Spiritual Warfare is Routine

Posted On October 6, 2015

Editor’s note: The purpose of this series is to help our readers understand what spiritual warfare is, strategies to engage biblically in spiritual warfare, and how to walk in the power of the Holy Spirit.

maxresdefaultIt was one of the scariest moments of prayer I have ever had. A young woman in our congregation expressed to me that she was being harassed with blasphemous thoughts every time she read the Bible to her son. I was concerned that she might be experiencing demonic oppression and so our pastoral team gathered to pray over her. It was a time of praying for the power of the Spirit of God, and yet I was very much aware of spiritual realities that were beyond my control. It was a somewhat terrifying experience.

Whenever people ask me if spiritual warfare is a real thing I think about that time of prayer. These dramatic demonstrations, however, are far less common for the majority of believers. Spiritual warfare is far more subtle and routine.

A Brief Look at 2 Corinthians 10:3-6 and Ephesians 6:10-18

The Scriptures speak frequently about the routine nature of spiritual warfare in the life of the believer. The whole of the Christian life is referred to as a battle in the New Testament. Perhaps the clearest description of this reality is from Paul’s letter to the Ephesians. He writes:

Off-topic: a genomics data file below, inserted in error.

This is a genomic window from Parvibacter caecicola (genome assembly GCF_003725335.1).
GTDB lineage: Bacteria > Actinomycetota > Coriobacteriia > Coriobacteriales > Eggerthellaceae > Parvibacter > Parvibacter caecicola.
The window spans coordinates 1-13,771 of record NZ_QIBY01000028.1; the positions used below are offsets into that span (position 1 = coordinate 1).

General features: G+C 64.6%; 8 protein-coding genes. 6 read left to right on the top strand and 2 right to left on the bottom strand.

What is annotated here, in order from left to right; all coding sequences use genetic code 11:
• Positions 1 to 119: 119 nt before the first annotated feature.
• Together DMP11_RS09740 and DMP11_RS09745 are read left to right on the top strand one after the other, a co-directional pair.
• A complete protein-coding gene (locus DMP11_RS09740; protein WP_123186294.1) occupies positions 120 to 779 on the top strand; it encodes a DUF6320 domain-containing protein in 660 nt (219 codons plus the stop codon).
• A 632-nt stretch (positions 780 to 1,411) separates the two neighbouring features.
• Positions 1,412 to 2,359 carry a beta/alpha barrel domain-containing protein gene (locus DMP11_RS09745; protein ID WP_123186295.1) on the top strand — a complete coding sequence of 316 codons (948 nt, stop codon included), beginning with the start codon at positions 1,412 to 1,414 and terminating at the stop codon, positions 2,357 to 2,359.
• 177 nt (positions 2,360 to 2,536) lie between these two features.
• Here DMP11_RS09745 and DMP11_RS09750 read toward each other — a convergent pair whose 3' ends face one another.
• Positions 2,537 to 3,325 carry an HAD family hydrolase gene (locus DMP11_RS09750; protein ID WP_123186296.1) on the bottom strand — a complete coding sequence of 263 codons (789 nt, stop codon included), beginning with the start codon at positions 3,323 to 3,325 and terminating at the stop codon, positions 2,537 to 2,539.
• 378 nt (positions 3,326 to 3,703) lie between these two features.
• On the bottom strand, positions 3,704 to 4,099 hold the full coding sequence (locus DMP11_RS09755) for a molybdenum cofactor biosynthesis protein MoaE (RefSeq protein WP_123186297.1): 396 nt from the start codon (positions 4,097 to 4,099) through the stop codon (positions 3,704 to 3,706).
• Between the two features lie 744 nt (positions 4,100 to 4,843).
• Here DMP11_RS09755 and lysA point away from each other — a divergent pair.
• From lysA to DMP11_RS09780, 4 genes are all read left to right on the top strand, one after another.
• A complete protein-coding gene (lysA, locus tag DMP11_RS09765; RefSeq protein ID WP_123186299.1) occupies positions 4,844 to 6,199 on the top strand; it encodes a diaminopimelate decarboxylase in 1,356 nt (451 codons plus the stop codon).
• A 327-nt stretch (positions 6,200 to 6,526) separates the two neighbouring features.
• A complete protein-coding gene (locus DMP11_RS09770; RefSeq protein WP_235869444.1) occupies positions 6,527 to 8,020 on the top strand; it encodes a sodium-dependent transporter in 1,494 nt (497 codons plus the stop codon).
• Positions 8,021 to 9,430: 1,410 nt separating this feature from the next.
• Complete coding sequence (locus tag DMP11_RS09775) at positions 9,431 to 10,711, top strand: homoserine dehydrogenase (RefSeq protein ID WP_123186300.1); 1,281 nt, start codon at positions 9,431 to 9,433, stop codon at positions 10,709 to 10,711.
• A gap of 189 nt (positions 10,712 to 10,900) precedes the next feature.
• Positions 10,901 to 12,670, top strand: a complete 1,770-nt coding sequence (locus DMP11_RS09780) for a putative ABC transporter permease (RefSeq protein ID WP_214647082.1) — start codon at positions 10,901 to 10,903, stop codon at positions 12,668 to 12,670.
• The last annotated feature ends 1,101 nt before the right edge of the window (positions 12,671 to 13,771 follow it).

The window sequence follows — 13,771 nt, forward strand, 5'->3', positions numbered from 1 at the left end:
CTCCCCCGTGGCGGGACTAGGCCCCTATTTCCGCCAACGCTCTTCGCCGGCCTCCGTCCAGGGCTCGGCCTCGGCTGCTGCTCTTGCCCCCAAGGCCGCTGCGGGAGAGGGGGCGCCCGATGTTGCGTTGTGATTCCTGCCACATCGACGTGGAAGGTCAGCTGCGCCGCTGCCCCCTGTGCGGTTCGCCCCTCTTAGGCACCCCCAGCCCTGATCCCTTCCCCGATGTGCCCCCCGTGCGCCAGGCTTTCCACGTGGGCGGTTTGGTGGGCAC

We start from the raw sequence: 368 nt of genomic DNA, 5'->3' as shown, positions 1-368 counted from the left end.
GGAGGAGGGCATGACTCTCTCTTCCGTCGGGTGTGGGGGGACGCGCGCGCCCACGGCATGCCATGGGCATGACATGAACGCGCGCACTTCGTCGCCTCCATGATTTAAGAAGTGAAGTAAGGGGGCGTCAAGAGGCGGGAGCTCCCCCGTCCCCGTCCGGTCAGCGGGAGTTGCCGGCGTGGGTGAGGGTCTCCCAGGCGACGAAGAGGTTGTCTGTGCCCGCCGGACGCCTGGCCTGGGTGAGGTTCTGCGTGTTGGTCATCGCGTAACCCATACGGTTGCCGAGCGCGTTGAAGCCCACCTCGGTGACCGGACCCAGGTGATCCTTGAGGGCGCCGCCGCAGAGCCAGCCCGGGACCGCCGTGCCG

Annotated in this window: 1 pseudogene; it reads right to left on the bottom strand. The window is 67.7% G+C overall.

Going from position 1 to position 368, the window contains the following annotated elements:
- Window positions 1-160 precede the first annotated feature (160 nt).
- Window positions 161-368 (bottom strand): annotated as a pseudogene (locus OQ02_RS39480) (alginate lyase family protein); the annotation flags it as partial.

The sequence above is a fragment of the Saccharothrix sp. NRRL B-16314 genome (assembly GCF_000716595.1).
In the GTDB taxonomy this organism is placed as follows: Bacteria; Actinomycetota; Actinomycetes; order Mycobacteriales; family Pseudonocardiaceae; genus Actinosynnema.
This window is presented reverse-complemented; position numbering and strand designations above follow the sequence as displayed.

Ephesians 6:10-13, “Finally, be strong in the Lord and in the strength of his might.  11 Put on the whole armor of God, that you may be able to stand against the schemes of the devil.  12 For we do not wrestle against flesh and blood, but against the rulers, against the authorities, against the cosmic powers over this present darkness, against the spiritual forces of evil in the heavenly places.  13 Therefore take up the whole armor of God, that you may be able to withstand in the evil day, and having done all, to stand firm.”

Notice that Paul says several important things about our spiritual war in this text. He establishes that the devil has schemes, that we wrestle, and that we have God on our side.

First, he establishes that the devil has schemes. The devil is planning and launching a strategy to attack believers. He does this primarily in one of two ways: (1) temptation, and (2) accusation. Satan works first to tempt us with sin. He convinces us that what we want he can provide. In these moments he is hiding from us the holiness of God, telling us like he told Eve “God won’t really care if you disobey.” At other times, however, Satan works to accuse us. He uses this tactic to hide from us the love of God. In these moments he reminds us of our sin, tell us we can’t be forgiven, we can’t change, and he leaves us defeated and discouraged. Both tactics are highly effective and can work in tandem. Both schemes are lies, and we need to be able to spot them when he throws such fiery darts at us.

If we can spot Satan’s schemes then we are better prepared for the wrestling part of our spiritual warfare. That’s what Paul calls it, “wrestling.” We wrestle against the spiritual forces of evil. This is depicted in Scripture often as a mental struggle. That is to say, since what we believe often drives how we live Paul calls us to battle against sinful arguments that would attempt to shield us from the true knowledge of God and His will. So in 2 Corinthians 10:3-6 Paul writes: